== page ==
Facebook Referring Trump Ban to Oversight Board

Following the deadly Capitol attack, Facebook sends its decision to indefinitely suspend Donald Trump's accounts to its oversight board.
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Facebook  (FB) - Get Report said Thursday that it was referring its decision to indefinitely suspend former President Donald Trump's Facebook and Instagram accounts to its independent oversight board.

Facebook blocked Trump's access to the social-media platforms after the Jan. 6 attack at the Capitol, where angry Trump supporters, wrongly believing the election results were fraudulent, stormed the iconic building.

The incident resulted in the deaths of five people, including a Capitol police officer, and Trump's second impeachment for allegedly inciting the riot.

Twitter  (TWTR) - Get Report also permanently suspended Trump's account.

"We believe our decision was necessary and right," Nick Clegg, vice president of global affairs and communications, said in a blog post. 

"Given its significance, we think it is important for the board to review it and reach an independent judgment on whether it should be upheld."

Trump’s access will remain suspended until the board makes its decision, Clegg said. The board cannot overruled by Chief Executive Mark Zuckerberg or anyone else at Facebook, he added.

"Our decision to suspend then-President Trump’s access was taken in extraordinary circumstances: a U.S. president actively fomenting a violent insurrection designed to thwart the peaceful transition of power; five people killed; legislators fleeing the seat of democracy," Clegg said.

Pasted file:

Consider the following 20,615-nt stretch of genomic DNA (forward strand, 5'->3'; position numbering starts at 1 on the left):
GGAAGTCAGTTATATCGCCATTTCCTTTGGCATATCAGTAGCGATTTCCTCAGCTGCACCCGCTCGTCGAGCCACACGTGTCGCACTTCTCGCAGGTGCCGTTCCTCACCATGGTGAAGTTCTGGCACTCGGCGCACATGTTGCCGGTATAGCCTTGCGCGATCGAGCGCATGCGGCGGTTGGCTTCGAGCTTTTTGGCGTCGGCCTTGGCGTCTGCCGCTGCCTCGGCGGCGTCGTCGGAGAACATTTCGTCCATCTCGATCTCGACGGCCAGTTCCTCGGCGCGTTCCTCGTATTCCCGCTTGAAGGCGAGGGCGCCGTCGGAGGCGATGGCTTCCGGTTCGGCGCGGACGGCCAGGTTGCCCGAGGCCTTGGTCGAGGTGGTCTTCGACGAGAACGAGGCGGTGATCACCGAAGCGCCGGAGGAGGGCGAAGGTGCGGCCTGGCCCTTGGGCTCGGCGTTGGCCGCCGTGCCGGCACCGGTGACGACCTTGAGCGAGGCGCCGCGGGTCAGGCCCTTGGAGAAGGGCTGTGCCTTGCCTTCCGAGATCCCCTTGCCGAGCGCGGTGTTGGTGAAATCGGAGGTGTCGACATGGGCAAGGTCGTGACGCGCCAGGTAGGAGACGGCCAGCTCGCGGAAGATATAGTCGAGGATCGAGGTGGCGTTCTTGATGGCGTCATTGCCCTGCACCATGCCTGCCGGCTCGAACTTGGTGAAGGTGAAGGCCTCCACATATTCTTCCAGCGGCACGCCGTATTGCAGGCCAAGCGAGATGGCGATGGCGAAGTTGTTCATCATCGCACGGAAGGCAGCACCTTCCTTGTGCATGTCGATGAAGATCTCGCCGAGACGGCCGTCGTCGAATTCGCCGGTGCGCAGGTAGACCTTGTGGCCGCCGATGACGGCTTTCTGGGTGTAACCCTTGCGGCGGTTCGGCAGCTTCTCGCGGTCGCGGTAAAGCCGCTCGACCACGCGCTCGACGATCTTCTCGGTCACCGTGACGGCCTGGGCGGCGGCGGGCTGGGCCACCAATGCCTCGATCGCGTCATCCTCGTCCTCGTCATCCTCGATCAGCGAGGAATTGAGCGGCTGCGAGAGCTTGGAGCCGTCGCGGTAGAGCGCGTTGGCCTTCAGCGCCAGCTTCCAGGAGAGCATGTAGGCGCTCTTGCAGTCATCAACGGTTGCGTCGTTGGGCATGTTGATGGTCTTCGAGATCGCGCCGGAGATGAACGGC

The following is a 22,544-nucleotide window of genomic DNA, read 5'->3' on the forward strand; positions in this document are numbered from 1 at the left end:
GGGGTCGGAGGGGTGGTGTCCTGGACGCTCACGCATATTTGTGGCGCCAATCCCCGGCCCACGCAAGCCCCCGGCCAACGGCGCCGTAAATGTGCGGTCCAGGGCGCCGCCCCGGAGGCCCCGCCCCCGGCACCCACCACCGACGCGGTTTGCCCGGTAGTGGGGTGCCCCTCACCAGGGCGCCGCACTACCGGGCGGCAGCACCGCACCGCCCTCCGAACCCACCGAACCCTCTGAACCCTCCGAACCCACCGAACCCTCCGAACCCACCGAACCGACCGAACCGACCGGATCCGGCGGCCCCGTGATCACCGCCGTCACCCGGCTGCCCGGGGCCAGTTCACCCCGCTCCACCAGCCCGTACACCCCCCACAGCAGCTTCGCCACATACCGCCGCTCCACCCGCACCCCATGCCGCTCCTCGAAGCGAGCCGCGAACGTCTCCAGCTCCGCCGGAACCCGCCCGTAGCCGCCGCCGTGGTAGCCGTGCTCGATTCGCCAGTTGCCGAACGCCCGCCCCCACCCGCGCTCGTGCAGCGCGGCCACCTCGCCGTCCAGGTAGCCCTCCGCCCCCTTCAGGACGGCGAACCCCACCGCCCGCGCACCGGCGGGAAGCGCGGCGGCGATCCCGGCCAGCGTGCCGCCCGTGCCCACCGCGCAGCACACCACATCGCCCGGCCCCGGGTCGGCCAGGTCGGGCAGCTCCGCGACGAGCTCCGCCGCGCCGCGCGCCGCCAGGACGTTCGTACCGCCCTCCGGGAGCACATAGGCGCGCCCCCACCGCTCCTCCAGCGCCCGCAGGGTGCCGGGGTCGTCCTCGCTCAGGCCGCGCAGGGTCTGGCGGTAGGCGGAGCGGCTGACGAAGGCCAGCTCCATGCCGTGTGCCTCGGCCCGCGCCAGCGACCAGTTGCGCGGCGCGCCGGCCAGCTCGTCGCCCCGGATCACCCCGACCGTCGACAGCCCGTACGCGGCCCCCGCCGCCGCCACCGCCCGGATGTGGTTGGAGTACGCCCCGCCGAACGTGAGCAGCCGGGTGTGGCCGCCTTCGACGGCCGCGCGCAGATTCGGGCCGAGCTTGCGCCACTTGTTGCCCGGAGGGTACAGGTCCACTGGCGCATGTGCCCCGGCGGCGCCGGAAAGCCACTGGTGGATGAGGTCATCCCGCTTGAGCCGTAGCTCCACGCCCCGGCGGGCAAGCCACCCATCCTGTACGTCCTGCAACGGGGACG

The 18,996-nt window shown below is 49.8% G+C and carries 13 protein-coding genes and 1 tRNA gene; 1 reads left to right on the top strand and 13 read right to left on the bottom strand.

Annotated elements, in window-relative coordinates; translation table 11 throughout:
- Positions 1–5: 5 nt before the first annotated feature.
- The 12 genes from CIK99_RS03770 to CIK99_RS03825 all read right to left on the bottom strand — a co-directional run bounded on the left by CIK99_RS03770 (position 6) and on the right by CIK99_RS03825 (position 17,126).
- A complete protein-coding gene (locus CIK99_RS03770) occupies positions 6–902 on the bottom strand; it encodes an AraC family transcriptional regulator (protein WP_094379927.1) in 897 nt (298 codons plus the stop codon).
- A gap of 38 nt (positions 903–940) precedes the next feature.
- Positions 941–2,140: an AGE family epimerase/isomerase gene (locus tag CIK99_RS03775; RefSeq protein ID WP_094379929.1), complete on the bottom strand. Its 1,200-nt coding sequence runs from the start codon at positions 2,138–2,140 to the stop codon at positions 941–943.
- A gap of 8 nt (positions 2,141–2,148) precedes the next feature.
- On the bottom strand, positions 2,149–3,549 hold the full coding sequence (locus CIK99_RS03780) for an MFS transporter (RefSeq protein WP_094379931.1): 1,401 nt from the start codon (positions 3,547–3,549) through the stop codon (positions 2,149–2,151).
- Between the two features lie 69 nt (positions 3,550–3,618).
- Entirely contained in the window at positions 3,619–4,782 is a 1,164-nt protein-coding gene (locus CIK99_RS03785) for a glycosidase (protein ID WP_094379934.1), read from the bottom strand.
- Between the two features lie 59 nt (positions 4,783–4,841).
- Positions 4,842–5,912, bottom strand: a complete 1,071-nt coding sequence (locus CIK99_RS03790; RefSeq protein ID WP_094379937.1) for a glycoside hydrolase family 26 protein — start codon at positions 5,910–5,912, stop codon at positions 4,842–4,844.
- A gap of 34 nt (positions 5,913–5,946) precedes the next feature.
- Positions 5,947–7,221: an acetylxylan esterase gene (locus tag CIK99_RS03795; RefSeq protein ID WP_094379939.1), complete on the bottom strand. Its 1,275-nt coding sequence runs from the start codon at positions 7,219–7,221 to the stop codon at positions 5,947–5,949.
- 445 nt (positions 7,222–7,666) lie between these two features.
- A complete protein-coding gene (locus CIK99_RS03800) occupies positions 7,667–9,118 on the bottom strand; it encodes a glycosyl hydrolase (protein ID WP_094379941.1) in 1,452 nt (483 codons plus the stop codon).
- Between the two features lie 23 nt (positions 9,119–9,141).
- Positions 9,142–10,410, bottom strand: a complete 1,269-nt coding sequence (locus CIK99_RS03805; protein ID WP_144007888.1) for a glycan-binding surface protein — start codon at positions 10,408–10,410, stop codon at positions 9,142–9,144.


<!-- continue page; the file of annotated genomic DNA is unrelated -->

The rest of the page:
"This has never happened before — and we hope it will never happen again."

The riot, Clegg continued, "was an unprecedented set of events which called for unprecedented action."

Social media came under heavy criticism after the insurrection. 

"Some said that Facebook should have banned President Trump long ago, and that the violence on the Capitol was itself a product of social media, others that it was an unacceptable display of unaccountable corporate power over political speech,"  Clegg said.

The Menlo Park, Calif., social-media giant took the view, he continued, "that in open democracies people have a right to hear what their politicians are saying — the good, the bad and the ugly — so that they can be held to account."

"But it has never meant that politicians can say whatever they like," Clegg said. "They remain subject to our policies banning the use of our platform to incite violence."

Trump's Facebook account has more than 35 million followers and his personal Instagram account nearly 25 million, according to The Wall Street Journal.

Trump will have the opportunity to submit a statement to the independent panel on why Facebook's content-moderation decisions should be overturned.

Members of the public will also be able to share their insights and perspectives with the panel.

The oversight board, made up of academics, lawyers and others, was established by Facebook last year. Its decision will be made public.

Facebook shares at last check were up 2.1% to $273.04.